Stillwater Dwelling Built in Santa Barbara

Santa Barbara prefab by Stillwater Dwellings

Some of the best prefabricated homes seem to be coming out of the Pacific Northwest from companies like Stillwater Dwellings, the design-build firm behind this new home in Santa Barbara, California.  The Seattle-based firm, founded by a seasoned builder and developer and architects formerly of the firm now known as Olson Kundig Architects, differentiates itself from others with a trademark soaring butterfly roofline, energy-efficient designs, sustainable materials, and a predictable construction budget.

Stillwater Dwellings offers several model plans, and this home is a custom version of the sd132 model.  It has about 1,600 square feet, a 320 square-foot garage, and a courtyard deck that creates abundant indoor and outdoor spaces.

Santa Barbara prefab by Stillwater Dwellings

The three-bedroom, two bath dwelling was built with a super-insulated wall and roof assembly, a standing-seam metal cool roof, large overhangs that help with passive cooling, clerestory windows, and a 35-foot window wall for views.

Green materials include the dual-flush toilets, low-VOC paints, micro-strip birch hardwoods, Marmoleum floors, wool carpeting, recycled-content quartz slab countertops, ultra-high efficiency heating and hot water systems, and high-efficiency windows with argon and low-E film.

One of the homeowners, Art Gaspar, loves the new place and said, “No other prefabricated designs appealed to us the way Stillwater designs did.  The pricing, comparatively, was very reasonable.

Pricing can be a movable target in standard and prefab construction; however, these homes start below $200 per square foot, including design, engineering, foundation, transportation, etc.  In addition, they’re built to code, delivered about 96% complete, and then installed and buttoned up by Stillwater Dwellings.

With the all-inclusive pricing and transparent budget, Stillwater Dwellings is lining up projects.  Other than this home and the prior one we mentioned in Bend, Oregon, the company has completed projects in Portland and Southern Utah, as well as others in California and Washington in planning or production.

Santa Barbara prefab by Stillwater Dwellings

Photo credits: Stillwater Dwellings.


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  • Anonymous

    Still a bit pricey for what it is. One of the main benefits to prefab construction is reduced material costs and greater efficiency. This doesn’t seem to be reflected in the pricing of building a 1600 sf single story home. I do like this project and design though. I just think that in order for more people to really consider this route, they need to get the price down further. And simply citing the energy savings, isn’t going to sell most people at least as far as bridging the price gap.

    • http://www.stillwaterdwellings.com Bart

      Thank you for commenting on our home, and for your honestly about the pricing and the kind comments on our design. We take both very seriously.
      The pricing is tough for us. We always tried to focus on good value for mid to high-end homes, and not so much the entry level, price-point driven home. In this case, we were at least $125-$150 less per square foot than had the clients build this same home on-site, and it was complete in about half the time. The pricing part is a tough one… we’ve had to stay true to our niche, which doesn’t always stack up well against low-price point alternatives. Anyways, THANK YOU for your comments, and we’ll do our best to keep our prices competitive and our design standards up.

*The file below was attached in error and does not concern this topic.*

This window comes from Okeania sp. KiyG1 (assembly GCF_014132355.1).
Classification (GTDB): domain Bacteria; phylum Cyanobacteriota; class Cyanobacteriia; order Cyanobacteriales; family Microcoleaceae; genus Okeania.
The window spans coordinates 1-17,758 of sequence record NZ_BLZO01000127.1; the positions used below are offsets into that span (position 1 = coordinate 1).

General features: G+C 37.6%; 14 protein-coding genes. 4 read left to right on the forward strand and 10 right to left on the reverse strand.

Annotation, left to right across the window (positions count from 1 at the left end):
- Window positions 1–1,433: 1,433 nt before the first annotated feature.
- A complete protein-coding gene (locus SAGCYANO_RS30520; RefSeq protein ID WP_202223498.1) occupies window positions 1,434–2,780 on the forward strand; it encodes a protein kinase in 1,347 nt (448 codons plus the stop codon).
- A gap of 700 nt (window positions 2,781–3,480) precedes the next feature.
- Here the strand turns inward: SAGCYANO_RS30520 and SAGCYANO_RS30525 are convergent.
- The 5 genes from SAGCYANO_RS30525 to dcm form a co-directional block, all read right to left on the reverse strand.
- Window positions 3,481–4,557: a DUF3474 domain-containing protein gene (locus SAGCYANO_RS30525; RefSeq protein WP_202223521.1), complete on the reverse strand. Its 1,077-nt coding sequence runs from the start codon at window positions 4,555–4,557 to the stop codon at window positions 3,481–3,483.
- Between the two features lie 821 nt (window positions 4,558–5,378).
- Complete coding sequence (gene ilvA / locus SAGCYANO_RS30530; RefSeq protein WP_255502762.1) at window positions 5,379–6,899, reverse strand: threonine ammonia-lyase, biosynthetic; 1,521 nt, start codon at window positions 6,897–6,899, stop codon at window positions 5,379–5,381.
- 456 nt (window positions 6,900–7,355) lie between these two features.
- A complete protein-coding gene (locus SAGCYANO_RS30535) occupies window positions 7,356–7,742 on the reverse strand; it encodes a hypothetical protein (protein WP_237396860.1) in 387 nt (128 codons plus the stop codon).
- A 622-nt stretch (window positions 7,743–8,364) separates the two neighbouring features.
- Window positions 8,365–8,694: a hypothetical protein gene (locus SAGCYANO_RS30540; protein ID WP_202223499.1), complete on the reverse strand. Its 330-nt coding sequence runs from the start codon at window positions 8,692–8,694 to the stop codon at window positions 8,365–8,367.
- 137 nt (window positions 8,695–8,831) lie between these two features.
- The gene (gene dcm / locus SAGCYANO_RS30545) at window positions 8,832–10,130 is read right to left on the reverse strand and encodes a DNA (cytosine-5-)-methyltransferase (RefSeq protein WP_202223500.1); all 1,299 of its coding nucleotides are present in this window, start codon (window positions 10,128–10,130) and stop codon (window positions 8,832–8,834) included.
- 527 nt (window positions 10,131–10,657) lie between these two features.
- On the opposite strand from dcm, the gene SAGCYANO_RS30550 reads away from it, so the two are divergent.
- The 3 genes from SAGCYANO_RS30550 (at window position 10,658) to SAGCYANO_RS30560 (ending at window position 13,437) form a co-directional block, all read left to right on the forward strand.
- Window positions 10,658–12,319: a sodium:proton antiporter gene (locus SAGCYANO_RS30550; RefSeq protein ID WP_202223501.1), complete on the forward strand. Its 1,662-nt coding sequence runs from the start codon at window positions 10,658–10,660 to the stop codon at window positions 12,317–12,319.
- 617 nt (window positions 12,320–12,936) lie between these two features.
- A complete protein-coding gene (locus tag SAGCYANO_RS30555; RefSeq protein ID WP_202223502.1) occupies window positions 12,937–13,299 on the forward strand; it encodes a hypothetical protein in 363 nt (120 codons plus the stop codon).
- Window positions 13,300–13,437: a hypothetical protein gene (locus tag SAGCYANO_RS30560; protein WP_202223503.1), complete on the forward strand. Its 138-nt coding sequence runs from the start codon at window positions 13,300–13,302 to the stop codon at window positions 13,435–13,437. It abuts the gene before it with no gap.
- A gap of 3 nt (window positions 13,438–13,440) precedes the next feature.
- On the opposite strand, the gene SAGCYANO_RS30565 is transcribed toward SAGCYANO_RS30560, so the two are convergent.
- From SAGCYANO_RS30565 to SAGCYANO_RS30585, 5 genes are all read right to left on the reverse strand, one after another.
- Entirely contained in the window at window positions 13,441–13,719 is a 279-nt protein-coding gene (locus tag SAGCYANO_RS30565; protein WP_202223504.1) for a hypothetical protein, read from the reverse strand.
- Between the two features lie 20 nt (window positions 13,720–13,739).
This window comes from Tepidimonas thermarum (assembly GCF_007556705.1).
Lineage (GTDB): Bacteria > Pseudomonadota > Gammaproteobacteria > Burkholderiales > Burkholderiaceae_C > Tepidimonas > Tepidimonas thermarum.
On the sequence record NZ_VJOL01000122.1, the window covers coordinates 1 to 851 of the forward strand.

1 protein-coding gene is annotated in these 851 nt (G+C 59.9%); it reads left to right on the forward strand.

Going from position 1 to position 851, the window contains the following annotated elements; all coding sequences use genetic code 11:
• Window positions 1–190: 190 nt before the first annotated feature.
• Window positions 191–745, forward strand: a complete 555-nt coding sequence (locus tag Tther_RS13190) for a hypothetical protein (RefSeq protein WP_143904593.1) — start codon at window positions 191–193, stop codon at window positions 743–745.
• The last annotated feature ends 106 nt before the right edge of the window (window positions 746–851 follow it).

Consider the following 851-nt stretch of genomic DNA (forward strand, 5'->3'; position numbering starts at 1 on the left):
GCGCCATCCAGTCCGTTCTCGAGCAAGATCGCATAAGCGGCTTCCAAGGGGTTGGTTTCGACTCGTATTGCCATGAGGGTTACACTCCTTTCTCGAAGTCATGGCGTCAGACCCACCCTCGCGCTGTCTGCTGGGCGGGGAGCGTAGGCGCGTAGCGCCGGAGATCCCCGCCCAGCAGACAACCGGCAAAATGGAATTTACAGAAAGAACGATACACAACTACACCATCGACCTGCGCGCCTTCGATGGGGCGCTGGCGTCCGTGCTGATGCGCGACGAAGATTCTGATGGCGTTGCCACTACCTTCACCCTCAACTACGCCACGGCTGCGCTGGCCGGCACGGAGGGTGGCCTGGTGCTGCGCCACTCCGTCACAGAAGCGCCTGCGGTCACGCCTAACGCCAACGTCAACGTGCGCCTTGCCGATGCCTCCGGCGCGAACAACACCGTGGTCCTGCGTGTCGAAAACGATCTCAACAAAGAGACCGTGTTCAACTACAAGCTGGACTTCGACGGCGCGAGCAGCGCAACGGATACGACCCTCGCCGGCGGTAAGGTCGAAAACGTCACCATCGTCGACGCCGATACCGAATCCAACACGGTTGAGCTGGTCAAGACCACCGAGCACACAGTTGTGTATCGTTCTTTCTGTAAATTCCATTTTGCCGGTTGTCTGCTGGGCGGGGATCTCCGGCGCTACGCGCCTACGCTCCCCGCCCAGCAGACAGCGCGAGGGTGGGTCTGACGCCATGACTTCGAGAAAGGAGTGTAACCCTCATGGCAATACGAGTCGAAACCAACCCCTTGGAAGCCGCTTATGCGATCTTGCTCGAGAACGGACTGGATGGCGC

Bart Mitchell
      Partner, Stillwater Dwellings

      • Anonymous

        You’re welcome and I’m glad to hear you’re committed to providing an attainable quality product. We hear a lot about costs per sq ft but this can be a bit misleading or confusing since several big ticket items are required regardless of square footage and its not always clear where the money is really being spent when its distributed across the entire foot print. Personally, I think it would be useful to do some market research to equalize and familiarize things a bit. Assuming that the average US home costs around $200k and is about 2,000 sf and that this price includes the house AND property, these newer homes should try to compete on similar terms. That is a home, all in, house and land, should run around $200k (assume some average lot size ~0.1-0.25 ac). Then you adjust for the various factors like efficiency upgrades or custom designs. Perhaps you just raise it to 300k or 400k and call it fully custom. That is still for the house AND land and is likely larger than 2,000 sf. I am a huge fan and proponent of sustainable and efficient design and love this project but in order for the average person to consider this, the price has to come down and a discussion be had in familiar and relative terms. This project, though, likely came in at close $350-400k for the house alone and attainability should be just as important as quality and sustainability. Just my 2 cents. Again, great design and i’m sure things will continue to evolve.

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